7. Birth is not inherently dangerous, but the way women are treated in labour is

As stated in the previous point, birth is not inherently dangerous. It becomes dangerous when we interfere with it. When a woman comes to the end of her pregnancy, there is a whole dance that her body is doing that involves a delicate balance of hormones. Labour begins when the baby is ready, and it will take as long as it takes. Sometimes it starts and then stops again. Sometimes it slows down for a long while then picks back up. Sometimes there are no signs at all and then comes on hard and fast. Labour, even though it can stop and start in different places, is actually very predictable when it is left alone. When people talk about birth being unpredictable, what they have seen or heard of is birth that is interrupted and disturbed by interventions. The evidence is out there – Marjorie Tew who set out to prove that hospitals had made birth safer ended up proving the complete opposite. Michael Odent explains that there are maybe 5 types of true emergency in birth and they are very rare. The intervention and caesarean rates do not reflect that number, which means that we are making birth dangerous by treating it as an emergency and interfering with a bodily function.

8. You don’t have to compromise, in fact, you don’t HAVE TO do anything

As stated in nearly all of the other points, there is no point at which you HAVE TO do anything. This phrase, however, is used in almost every conversation I hear about birth. Women are told by friends, family, strangers and midwives that they “have to” book in by a certain date and that they “have to” go for that growth scan because “it’s for the best” (despite the fact that they’re notoriously inaccurate), without knowing the risks associated with engaging in maternity services. This language is powerful, but you don’t have to listen to it. Anyone who tells you that you “have to” do something (e.g. wait to get in the pool or push now or be monitored in some way) or they use the phrase “we just need to do this” (e.g. a vaginal examination or listening in), should be kept far away from your pregnancy and birth.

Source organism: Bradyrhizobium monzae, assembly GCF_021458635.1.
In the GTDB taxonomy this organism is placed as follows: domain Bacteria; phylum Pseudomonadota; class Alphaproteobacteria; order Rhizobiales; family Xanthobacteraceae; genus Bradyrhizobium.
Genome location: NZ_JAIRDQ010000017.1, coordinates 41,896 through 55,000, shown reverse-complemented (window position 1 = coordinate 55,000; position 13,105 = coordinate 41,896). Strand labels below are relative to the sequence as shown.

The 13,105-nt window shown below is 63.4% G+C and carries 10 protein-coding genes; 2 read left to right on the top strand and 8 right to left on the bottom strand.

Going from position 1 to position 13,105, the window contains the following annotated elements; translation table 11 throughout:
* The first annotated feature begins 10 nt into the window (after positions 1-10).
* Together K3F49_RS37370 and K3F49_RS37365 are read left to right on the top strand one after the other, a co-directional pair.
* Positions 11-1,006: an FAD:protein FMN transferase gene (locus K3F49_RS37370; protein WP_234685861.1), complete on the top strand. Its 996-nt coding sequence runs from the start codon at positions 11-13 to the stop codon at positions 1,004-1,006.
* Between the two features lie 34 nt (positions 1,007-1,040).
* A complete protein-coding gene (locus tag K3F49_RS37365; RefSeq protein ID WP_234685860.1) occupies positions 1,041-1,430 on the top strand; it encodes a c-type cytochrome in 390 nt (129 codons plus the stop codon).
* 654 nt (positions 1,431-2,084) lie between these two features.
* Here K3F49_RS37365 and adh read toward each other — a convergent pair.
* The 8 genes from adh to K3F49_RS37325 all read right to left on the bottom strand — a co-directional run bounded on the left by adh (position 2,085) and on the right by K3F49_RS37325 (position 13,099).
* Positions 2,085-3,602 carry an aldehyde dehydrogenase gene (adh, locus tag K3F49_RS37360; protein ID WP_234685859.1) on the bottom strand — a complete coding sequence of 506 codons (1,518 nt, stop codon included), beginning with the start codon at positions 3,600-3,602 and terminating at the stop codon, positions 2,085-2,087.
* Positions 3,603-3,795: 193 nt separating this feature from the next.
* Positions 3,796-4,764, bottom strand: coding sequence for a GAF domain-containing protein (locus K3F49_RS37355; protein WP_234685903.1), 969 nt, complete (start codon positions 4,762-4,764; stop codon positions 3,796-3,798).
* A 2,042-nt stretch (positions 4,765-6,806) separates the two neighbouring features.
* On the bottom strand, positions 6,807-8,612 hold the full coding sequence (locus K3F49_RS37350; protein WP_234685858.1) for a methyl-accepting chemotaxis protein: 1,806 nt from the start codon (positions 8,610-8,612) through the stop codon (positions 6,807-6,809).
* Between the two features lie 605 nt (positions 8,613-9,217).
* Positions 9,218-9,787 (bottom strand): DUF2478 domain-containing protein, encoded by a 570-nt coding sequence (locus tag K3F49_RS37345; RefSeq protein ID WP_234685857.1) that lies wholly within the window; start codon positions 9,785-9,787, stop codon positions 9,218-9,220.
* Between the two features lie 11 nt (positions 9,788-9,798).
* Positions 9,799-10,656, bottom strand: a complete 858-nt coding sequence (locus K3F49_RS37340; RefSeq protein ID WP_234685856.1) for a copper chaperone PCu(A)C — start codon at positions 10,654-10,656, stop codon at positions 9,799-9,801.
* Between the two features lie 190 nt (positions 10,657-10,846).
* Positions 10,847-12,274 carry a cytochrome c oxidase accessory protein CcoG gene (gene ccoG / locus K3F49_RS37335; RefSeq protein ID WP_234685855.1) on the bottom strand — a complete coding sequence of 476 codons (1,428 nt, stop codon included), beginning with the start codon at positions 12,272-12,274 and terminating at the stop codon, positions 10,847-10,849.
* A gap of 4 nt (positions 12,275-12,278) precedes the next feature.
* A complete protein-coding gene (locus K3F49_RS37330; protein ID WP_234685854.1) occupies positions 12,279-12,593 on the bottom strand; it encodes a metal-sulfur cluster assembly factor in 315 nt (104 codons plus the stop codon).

9. Nobody gets to tell you what you are or are not “allowed”, or what is safe,

and you don’t need anyone’s permission

If you drive to a doctors appointment and the doctor says; “You didn’t drive here did you?! You’ll have to walk home because driving is too dangerous!” you would probably be outraged because you are a grown-ass woman who has weighed up the risks and benefits of getting in your car today and someone is deciding for you that it is too dangerous. So why is it that, during pregnancy, when we hear the words ‘risky’ and ‘safe’ used, we accept it? Because of the emotive language used around it – this is a tactic that is used frequently and is very effective. But population-level advice and statistics are not the only things that factor in risk and safety. You are a whole woman who has emotional, physical, practical, spiritual and mammalian needs, and nobody else will have the same priorities as you. Your risks and benefits would look very different from someone else’s, so it’s impossible for someone else to judge what is safe for you. In terms of being told what you “have to” do and what you’re “not allowed” to do… you are an individual with capacity and rights, which means that you get to decide where you have your baby, who you invite into your birth space, whether or not you want to engage with maternity services and to what extent. You get to decide when to get in and out of the pool, and if and when you cut your baby’s cord, and who gets to touch your baby. Nobody has the right to allow or not allow when it comes to your body, your baby and your birth.